Friday, November 3, 2017

where atlantic meets mediterranean

No longer land locked. It was back to breezy in Tangier. 
Starting with an underwhelming and bland seafood casserole thing. Disappointing especially since the crust looked so good. But I was starving so I ate it all. And it did kind of inspire some ideas.
And then I helped my dad eat his fried seafood platter because I will always help you eat a fried seafood platter, this I can promise. Too bad, it also wasn't great. If I haven't already said it enough, this is the problem with tours.
But unclear how successfully we would've navigated ourselves to the Cave of Hercules to see a backwards Africa in the rocks. [I mean, okay, if I had done some research, I'm sure this would've shown on my several lists.] And to be envious of the men diving into the bluest water. Refreshing felt like an understatement as I was sweating through my loose-fitting but still long-sleeve shirt.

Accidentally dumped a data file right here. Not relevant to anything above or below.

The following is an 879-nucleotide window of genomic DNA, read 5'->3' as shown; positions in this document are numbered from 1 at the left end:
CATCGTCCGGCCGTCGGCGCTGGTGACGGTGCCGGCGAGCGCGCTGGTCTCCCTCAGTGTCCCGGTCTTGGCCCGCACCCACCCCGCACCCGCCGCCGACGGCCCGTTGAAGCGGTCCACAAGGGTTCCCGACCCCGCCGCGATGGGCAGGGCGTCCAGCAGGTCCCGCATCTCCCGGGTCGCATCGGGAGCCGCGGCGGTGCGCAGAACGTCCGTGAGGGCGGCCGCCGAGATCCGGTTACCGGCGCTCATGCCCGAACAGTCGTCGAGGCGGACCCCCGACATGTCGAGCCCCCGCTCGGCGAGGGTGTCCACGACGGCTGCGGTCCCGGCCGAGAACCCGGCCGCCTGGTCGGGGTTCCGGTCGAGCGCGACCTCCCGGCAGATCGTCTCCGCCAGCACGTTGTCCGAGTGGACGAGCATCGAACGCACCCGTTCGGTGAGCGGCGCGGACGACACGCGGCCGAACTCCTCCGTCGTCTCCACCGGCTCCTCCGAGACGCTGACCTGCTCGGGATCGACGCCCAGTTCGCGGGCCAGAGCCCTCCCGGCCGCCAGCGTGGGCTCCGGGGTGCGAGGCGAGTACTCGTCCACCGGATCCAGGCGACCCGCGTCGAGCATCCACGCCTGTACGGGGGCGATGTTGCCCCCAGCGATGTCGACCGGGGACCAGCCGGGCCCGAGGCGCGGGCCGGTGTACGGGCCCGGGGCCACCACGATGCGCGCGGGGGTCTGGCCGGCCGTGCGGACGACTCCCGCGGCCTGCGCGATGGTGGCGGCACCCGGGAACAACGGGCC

I'm sure we would've found the camels by the roadside (there were several groups), and we each hopped on one so they could lead us in a small circle by the water. I think I feel the same way about this kind of thing as I do about zoos - ambiguously negative - but sometimes you do things because everyone else is doing them.

The nicest part of Tangier was splitting a box of pear nectar and a bottle of agua con gas on the beach with Audrey. Until the wind got too out of hand, and we had to save ourselves from being pelted with sand. And it actually got cold. Cold? In Morocco? In summer? I know.
But then I promptly burned my tongue on the lemon chicken and olive tagine we had for dinner, so it all evened out in the end. This one ended up being my favorite tagine, and not just because I loved sopping up all the juices with the extra bread. Because the chicken was so tender this time, and Olive (read: I love) olives.
Before catching our overnight train to Marrakesh, we accompanied Issmail on an evening stroll and fruit hunt for juicy donut peaches and plump blueberries. I love a good farmer's market, but open air fruit stalls, the kinds you only really see in Chinatowns around here, have their own non sterile, non fluorescent charm about them if you know what I mean. And the fruit is always just the right amount of ripe. As if you didn't already want to eat it right away.

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